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Where Did Time Come From, and Why Does It Seem to Flow?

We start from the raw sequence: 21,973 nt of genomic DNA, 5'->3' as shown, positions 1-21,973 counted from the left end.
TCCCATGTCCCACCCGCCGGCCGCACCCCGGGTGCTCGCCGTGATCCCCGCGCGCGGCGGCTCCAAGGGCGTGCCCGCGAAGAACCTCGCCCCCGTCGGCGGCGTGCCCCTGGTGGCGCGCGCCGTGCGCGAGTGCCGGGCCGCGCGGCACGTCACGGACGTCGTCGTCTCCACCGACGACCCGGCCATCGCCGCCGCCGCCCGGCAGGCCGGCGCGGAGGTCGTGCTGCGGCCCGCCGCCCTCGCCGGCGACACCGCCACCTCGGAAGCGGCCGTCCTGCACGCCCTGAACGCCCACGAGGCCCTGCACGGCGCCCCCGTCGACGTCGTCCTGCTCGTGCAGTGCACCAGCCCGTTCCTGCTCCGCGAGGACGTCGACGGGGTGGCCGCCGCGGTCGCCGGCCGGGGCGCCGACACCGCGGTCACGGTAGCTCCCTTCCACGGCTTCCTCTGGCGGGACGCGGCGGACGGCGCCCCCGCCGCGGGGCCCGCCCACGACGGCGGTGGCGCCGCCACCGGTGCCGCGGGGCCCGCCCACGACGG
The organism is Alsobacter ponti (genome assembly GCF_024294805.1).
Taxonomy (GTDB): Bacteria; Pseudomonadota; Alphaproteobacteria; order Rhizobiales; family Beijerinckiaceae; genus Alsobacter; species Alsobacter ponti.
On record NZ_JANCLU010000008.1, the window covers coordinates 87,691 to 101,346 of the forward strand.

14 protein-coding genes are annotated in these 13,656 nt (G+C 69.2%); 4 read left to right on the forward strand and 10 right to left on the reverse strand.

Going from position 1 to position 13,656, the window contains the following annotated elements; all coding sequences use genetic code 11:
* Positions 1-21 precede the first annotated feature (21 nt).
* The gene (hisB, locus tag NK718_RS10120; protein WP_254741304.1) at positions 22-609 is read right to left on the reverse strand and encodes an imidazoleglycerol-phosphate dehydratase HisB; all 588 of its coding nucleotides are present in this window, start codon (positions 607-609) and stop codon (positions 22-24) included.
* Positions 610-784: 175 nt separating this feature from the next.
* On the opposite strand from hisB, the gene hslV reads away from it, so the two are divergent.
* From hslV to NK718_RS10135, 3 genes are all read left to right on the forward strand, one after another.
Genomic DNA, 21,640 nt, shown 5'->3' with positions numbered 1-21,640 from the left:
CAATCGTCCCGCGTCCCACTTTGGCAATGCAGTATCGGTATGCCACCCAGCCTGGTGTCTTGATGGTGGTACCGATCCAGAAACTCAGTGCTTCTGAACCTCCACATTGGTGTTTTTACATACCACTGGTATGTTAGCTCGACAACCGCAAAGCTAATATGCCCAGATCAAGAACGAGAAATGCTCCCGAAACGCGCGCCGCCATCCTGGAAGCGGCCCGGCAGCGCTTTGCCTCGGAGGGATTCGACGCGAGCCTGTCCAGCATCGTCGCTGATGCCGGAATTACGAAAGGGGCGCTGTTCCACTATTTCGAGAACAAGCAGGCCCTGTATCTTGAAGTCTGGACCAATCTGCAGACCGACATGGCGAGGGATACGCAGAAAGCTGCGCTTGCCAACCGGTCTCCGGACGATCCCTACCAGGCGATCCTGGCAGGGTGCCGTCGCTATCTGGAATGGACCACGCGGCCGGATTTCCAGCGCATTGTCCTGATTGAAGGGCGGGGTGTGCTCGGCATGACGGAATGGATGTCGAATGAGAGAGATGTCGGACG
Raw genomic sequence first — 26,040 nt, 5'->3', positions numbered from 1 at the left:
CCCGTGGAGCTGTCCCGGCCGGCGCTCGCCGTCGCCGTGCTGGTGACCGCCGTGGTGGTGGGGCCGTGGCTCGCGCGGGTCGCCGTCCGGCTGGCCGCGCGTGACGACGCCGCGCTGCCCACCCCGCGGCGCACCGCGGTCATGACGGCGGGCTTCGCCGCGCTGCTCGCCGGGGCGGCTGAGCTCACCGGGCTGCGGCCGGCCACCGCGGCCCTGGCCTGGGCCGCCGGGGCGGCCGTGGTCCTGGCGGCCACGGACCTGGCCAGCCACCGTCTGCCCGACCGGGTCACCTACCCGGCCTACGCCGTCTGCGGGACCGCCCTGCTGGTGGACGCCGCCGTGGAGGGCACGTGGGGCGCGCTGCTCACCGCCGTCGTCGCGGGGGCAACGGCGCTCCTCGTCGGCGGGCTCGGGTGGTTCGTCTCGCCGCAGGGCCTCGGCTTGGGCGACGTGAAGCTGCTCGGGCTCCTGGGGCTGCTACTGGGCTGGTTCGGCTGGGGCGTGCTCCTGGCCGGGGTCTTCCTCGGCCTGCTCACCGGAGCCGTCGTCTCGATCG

Paul Davies has a lot on his mind—or perhaps more accurate to say in his mind. A physicist at Arizona State University, he does research on a wide range of topics, from the abstract fields of theoretical physics and cosmology to the more concrete realm of astrobiology, the study of life in places beyond Earth. Nautilus sat down for a chat with Davies, and the discussion naturally drifted to the subject of time, a long-standing research interest of his. Here is a partial transcript of the interview, edited lightly for length and clarity. There might be some pre-geometry, that would give rise to geometry just like atoms give rise to the continuum of elastic bodies. Is the flow of time real or an illusion? The flow of time is an illusion, and I don’t know very many scientists and philosophers who would disagree with that, to be perfectly honest. The reason that it is an illusion is when you stop to think, what does it even mean that time is flowing? When we say something flows like a river, what you mean is an element of the river at one moment is in a different place of an earlier moment. In other words, it moves with respect to time. But time can’t move with respect to time—time is time. A lot of people make the mistake of thinking that the claim that time does not flow means that there is no time, that time does not exist. That’s nonsense. Time of course exists. We measure it with clocks. Clocks don’t measure the flow of time, they measure intervals of time. Of course there are intervals of time between different events; that’s what clocks measure. So where does this impression of flow come from? Well, I like to give an analogy. Suppose I stand up, twirl around a few times, and stop. Then I have the overwhelming impression that the entire universe is rotating. I feel it to be rotating—of course I know it’s not. In the same way, I feel time is flowing, but of course I know it’s not. And presumably the explanation for this illusion has to do with something up here and is connected with memory I guess—laying down of memories and so on. So it’s a feeling we have, but it’s not a property of time itself.

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